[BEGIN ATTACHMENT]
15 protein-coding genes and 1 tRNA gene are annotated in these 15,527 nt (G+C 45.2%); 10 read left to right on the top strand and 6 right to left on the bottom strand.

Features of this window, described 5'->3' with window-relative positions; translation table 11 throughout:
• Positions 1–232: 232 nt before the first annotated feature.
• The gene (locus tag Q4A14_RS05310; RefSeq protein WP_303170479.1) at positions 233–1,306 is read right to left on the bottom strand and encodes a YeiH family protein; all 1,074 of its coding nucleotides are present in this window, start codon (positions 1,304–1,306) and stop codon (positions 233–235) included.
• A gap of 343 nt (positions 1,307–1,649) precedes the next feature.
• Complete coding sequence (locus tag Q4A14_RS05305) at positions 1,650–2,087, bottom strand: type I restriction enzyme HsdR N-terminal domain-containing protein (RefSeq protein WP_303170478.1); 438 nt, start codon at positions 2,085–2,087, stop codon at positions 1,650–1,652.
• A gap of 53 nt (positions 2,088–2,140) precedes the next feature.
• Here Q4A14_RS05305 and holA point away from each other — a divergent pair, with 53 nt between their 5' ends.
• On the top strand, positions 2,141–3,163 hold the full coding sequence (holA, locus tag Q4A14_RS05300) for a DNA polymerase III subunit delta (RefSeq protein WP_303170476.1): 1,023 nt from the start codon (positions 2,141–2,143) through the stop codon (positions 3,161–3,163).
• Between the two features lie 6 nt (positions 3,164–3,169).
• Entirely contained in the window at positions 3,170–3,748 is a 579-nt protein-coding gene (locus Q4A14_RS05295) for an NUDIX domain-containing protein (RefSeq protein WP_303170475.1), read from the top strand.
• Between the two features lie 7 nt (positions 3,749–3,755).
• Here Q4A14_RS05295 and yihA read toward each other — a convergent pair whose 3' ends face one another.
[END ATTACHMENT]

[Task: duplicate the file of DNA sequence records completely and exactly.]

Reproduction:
15 protein-coding genes and 1 tRNA gene are annotated in these 15,527 nt (G+C 45.2%); 10 read left to right on the top strand and 6 right to left on the bottom strand.

Features of this window, described 5'->3' with window-relative positions; translation table 11 throughout:
• Positions 1–232: 232 nt before the first annotated feature.
• The gene (locus tag Q4A14_RS05310; RefSeq protein WP_303170479.1) at positions 233–1,306 is read right to left on the bottom strand and encodes a YeiH family protein; all 1,074 of its coding nucleotides are present in this window, start codon (positions 1,304–1,306) and stop codon (positions 233–235) included.
• A gap of 343 nt (positions 1,307–1,649) precedes the next feature.
• Complete coding sequence (locus tag Q4A14_RS05305) at positions 1,650–2,087, bottom strand: type I restriction enzyme HsdR N-terminal domain-containing protein (RefSeq protein WP_303170478.1); 438 nt, start codon at positions 2,085–2,087, stop codon at positions 1,650–1,652.
• A gap of 53 nt (positions 2,088–2,140) precedes the next feature.
• Here Q4A14_RS05305 and holA point away from each other — a divergent pair, with 53 nt between their 5' ends.
• On the top strand, positions 2,141–3,163 hold the full coding sequence (holA, locus tag Q4A14_RS05300) for a DNA polymerase III subunit delta (RefSeq protein WP_303170476.1): 1,023 nt from the start codon (positions 2,141–2,143) through the stop codon (positions 3,161–3,163).
• Between the two features lie 6 nt (positions 3,164–3,169).
• Entirely contained in the window at positions 3,170–3,748 is a 579-nt protein-coding gene (locus Q4A14_RS05295) for an NUDIX domain-containing protein (RefSeq protein WP_303170475.1), read from the top strand.
• Between the two features lie 7 nt (positions 3,749–3,755).
• Here Q4A14_RS05295 and yihA read toward each other — a convergent pair whose 3' ends face one another.